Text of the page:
Special release note: Updating to Drupal 9
Sites created prior to March 9, 2021 were based on Drupal core version 8. When these sites update to a subsequent version (starting with 3.0.0-beta.10), they will reference Drupal 9. Because this constitutes a major version increment, site maintainers will need to perform codebase checks and scaffolding changes as part of this update.
Developers should be ready to budget time for this more involved update, and should test in a sandbox environment before deploying these updates to a production site.
Tasks should be performed in the order listed below.
Sites created subsequent to March 9, 2021 do not need to take these actions.
The following are compatibility requirements for any Drupal 9 site, not just the UT Drupal Kit. As such, the documentation provided below is only meant to be a starting point for performing these tasks.
For an overview of the Drupal 9 update process and recommendations, read https://www.drupal.org/docs/upgrading-drupal/how-to-prepare-your-drupal-7-or-8-site-for-drupal-9/upgrading-a-drupal-8-site.
Any contributed modules you added explicitly to your codebase must be Drupal 9 compatible. Contributed modules added via UT Drupal Kit are Drupal 9 compatible as of the March 9 update, so you don’t need to audit those contributed modules separately.
You can check if a contributed module has a Drupal 9 compatible release by going to its project page on drupal.org. The “Downloads” section of available releases will specify whether the latest version is Drupal 9 compatible.
Drupal 9 replaced many core functions found in Drupal 8. If you have written custom code for your site, you will need to make sure that it doesn’t reference deprecated functions. See https://www.drupal.org/docs/updating-drupal/how-to-prepare-your-drupal-7-or-8-site-for-drupal-9/deprecation-checking-and
Drupal 9 requires PHP 7.3. Code that uses deprecated PHP methods could exist in custom code or in contributed modules that you added that are out of date. Ensuring PHP 7.3 compatibility should consist of automated auditing techniques, such as what is described in https://www.drupal.org/node/2924272 , as well as manual functional testing of custom code or contributed functionality. If you updated any contributed modules to Drupal 9 compatible version (checkbox 1, above), that module is also guaranteed to be PHP 7.3 compatible.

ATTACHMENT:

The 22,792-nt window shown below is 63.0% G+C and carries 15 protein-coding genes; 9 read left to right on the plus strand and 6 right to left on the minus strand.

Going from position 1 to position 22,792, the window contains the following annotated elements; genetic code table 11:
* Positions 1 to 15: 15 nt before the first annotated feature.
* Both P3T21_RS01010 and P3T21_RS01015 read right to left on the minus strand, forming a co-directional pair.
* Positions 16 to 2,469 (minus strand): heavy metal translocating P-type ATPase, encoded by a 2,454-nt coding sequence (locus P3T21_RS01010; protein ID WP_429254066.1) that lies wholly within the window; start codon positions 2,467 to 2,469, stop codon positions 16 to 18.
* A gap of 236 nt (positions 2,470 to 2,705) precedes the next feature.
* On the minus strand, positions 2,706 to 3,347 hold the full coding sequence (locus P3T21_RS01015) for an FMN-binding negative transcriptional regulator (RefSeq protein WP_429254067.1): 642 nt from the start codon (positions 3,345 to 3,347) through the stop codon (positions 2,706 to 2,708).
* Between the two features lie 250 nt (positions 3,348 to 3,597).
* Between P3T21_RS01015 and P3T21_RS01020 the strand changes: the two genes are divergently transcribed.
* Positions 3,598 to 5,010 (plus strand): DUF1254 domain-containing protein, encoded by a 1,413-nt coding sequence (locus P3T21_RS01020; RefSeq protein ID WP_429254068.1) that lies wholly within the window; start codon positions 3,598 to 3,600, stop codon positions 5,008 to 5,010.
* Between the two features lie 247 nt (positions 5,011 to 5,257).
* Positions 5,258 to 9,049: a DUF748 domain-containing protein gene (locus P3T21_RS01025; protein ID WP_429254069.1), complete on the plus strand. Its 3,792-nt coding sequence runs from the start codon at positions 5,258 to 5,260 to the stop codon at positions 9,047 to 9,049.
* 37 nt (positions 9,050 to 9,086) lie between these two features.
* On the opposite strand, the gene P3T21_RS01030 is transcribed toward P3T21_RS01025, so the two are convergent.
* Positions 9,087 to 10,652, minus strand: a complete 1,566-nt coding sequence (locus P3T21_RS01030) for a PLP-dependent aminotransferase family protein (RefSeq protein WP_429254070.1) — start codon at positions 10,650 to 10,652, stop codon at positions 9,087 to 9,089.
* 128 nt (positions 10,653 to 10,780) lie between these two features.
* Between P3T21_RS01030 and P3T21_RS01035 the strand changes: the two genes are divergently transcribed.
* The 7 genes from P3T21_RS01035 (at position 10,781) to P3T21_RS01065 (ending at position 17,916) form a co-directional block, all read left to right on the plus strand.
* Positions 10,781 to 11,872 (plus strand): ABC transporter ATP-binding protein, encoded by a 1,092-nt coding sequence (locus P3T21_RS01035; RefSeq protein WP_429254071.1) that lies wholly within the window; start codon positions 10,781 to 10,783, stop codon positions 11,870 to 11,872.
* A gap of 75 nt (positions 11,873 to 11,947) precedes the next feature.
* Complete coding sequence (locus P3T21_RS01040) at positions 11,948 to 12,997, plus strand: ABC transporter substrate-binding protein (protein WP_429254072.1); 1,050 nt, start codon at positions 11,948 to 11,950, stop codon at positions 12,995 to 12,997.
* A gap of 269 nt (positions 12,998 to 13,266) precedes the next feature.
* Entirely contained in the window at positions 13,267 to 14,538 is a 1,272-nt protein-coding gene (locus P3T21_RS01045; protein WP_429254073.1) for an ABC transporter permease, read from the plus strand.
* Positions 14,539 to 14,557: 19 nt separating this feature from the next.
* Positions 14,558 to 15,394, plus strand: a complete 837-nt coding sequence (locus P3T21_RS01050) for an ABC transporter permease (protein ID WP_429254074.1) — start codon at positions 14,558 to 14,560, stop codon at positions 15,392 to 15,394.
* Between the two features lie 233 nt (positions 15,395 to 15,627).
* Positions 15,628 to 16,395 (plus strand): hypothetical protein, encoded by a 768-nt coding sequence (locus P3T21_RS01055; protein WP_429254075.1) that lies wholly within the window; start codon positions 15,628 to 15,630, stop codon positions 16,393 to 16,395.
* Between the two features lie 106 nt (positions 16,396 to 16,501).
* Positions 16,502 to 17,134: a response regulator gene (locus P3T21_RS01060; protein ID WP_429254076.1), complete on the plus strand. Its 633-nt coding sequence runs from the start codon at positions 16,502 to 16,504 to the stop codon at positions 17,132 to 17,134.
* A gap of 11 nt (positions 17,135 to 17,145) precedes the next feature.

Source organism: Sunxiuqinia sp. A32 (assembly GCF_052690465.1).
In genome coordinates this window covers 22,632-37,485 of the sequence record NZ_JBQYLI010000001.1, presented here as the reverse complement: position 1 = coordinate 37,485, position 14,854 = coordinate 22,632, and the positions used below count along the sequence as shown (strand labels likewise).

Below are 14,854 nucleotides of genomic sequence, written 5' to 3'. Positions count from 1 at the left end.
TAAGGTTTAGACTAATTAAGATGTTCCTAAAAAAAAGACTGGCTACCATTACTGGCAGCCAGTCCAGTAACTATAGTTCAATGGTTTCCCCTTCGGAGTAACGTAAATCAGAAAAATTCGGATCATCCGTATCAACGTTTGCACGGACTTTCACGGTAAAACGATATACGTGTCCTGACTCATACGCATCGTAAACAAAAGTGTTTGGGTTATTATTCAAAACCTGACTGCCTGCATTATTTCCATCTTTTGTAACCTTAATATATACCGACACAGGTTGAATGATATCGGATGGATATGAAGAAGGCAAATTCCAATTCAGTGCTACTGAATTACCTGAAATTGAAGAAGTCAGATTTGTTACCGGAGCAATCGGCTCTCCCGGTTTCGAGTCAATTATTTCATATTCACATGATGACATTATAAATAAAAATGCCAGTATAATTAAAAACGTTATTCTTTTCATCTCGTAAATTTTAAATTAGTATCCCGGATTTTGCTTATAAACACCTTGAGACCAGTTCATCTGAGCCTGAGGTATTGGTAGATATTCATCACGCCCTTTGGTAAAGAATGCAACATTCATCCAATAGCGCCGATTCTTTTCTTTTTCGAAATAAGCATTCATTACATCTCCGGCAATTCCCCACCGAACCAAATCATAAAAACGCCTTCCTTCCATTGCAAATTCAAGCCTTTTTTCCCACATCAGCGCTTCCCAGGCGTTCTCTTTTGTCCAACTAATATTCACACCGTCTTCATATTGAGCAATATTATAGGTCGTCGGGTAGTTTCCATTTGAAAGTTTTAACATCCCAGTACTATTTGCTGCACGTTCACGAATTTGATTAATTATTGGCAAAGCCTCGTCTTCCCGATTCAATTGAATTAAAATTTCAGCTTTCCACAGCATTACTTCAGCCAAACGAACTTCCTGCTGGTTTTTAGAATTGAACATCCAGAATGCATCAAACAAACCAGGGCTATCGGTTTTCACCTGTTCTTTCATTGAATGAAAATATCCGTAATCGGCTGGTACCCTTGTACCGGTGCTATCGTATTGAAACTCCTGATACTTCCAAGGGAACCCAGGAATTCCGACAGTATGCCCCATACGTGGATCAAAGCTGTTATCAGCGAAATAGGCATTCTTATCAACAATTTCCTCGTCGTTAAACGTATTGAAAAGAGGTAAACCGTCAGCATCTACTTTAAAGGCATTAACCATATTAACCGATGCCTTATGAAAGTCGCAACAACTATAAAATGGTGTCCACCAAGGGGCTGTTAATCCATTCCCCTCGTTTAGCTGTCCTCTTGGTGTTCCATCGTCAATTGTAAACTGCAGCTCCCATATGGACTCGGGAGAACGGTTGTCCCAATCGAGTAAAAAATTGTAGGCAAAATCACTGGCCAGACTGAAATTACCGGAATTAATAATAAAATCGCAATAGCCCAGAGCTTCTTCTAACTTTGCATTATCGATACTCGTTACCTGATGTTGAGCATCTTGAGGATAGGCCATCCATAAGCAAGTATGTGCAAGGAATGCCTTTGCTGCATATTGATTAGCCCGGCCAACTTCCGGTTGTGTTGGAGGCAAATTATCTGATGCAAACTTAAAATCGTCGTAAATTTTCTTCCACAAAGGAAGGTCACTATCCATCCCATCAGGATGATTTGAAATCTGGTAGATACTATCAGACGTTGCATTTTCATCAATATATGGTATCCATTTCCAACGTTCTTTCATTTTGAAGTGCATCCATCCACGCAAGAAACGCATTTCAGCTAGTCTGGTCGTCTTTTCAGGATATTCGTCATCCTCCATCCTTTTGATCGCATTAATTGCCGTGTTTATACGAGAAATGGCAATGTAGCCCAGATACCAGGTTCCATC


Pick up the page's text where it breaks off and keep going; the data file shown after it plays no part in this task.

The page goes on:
If hosting your site on Pantheon, the version of PHP that Pantheon uses for your site is defined in the pantheon.yml file in your codebase. If you installed a Drupal Kit site prior to March 9, 2021, this file will contain the PHP value 7.2. Change it to 7.3. See more at https://pantheon.io/docs/php-versions#configure-php-version If hosting on UT Web, the site PHP version can be set to 7.3 in Virtualmin. See https://wikis.utexas.edu/display/utweb/PHP+7.3
If you use Drush for development, you will need to upgrade to version 10. See the following references:
Perform these tasks after to the generic tasks listed above. Doing so will ensure that dependency versions in the codebase are more up-to-date, which will streamline the Drupal core update via Composer.
If you have not yet done so, follow the procedure described in Package incompatibility with Composer 2 to ensure that root-level Composer packages are Drupal 9 and PHP 7.3 compatible.
If you added ITS-provided add-ons, they will need to be updated. Run
composer outdated utexas/* to see which packages have available updates. Then update applicable packages using standard Composer methodology (if you use a floating version constraint, for example, update with
composer update utexas/<name of package> --with-all-dependencies).
To be Drupal 9 compatible, the version must be at least as high as shown below (not all packages may be present in your site):
utexas/utdk_profile includes the dependency to Drupal core. Updating this package will consequently update the site codebase from Drupal 8 to Drupal 9.
The update process should be straightforward but may differ depending on the site: if the site includes other dependencies, for example, or hasn’t updated some dependencies recently, additional parameters may need to be included so that Composer can properly resolve the dependency tree.
For a simple site, this final code update step will be achievable by running
composer update utexas/utdk_profile --with-all-dependencies.
If the command refuses to perform the update, with message about being unable to resolve dependency conflicts, the developer may need to add additional dependencies to the command so that they can be simultaneously resolved. For example, if the message includes dependency conflicts for
drush, the following command should provide proper resolution.
composer update utexas/utdk_profile symfony/* drush/* --with-all-dependencies
You can confirm that the update to Drupal 9 has been successful by running
composer show utexas/utdk_profile and verifying that the output shows the version of
drupal/core-recommended to be Drupal 9.
As with all updates of a Drupal site, database updates need to be run after the codebase change has been made.